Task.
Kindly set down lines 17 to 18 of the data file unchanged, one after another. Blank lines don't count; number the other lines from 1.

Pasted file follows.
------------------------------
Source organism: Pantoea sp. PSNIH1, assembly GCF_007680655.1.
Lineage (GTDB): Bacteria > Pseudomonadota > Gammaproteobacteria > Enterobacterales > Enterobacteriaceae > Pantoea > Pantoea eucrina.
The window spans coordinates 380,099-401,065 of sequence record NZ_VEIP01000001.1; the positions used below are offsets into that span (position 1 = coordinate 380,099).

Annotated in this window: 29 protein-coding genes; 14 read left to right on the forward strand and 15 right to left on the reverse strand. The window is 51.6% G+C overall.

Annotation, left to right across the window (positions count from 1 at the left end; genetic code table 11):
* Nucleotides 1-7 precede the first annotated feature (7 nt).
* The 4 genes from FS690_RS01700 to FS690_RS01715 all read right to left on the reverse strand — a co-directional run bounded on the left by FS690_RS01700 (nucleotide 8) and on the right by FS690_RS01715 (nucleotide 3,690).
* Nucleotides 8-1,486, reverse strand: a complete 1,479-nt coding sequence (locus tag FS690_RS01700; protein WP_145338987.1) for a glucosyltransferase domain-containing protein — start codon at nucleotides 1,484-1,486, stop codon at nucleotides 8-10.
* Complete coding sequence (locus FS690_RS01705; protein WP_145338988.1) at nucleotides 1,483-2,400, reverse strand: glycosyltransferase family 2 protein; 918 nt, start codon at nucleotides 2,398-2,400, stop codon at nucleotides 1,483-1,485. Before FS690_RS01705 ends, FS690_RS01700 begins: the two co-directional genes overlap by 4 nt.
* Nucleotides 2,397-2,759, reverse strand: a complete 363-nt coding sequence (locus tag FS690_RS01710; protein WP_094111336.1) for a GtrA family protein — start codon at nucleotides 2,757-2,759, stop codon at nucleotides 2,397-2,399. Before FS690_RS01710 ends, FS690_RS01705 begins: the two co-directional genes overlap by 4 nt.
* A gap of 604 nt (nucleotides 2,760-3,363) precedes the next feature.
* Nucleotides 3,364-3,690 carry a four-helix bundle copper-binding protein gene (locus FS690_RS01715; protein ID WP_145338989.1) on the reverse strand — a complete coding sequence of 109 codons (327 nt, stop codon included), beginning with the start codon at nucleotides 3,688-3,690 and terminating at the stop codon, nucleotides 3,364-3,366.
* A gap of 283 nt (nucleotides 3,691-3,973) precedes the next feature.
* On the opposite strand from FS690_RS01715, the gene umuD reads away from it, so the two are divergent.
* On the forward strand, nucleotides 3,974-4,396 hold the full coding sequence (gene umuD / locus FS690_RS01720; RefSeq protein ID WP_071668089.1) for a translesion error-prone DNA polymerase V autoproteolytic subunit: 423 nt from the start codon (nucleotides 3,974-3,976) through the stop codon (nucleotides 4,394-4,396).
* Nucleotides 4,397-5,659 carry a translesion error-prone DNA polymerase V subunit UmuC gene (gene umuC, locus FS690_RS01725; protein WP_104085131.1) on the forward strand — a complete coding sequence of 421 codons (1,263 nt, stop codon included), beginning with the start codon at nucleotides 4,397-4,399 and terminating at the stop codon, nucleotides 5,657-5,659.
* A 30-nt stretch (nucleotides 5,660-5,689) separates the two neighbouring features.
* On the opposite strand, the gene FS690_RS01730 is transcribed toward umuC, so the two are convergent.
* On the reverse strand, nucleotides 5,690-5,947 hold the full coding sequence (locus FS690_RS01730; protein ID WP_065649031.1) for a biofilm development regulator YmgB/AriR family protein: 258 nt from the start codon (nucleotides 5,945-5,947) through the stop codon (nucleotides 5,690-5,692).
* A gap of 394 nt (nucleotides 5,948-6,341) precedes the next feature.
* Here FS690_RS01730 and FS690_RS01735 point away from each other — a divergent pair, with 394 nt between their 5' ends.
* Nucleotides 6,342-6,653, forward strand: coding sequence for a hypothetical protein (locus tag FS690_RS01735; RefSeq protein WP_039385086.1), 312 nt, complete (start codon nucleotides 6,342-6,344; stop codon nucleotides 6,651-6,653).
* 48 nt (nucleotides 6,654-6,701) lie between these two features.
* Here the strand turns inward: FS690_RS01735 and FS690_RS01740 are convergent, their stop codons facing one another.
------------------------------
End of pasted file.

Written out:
* A 30-nt stretch (nucleotides 5,660-5,689) separates the two neighbouring features.
* On the opposite strand, the gene FS690_RS01730 is transcribed toward umuC, so the two are convergent.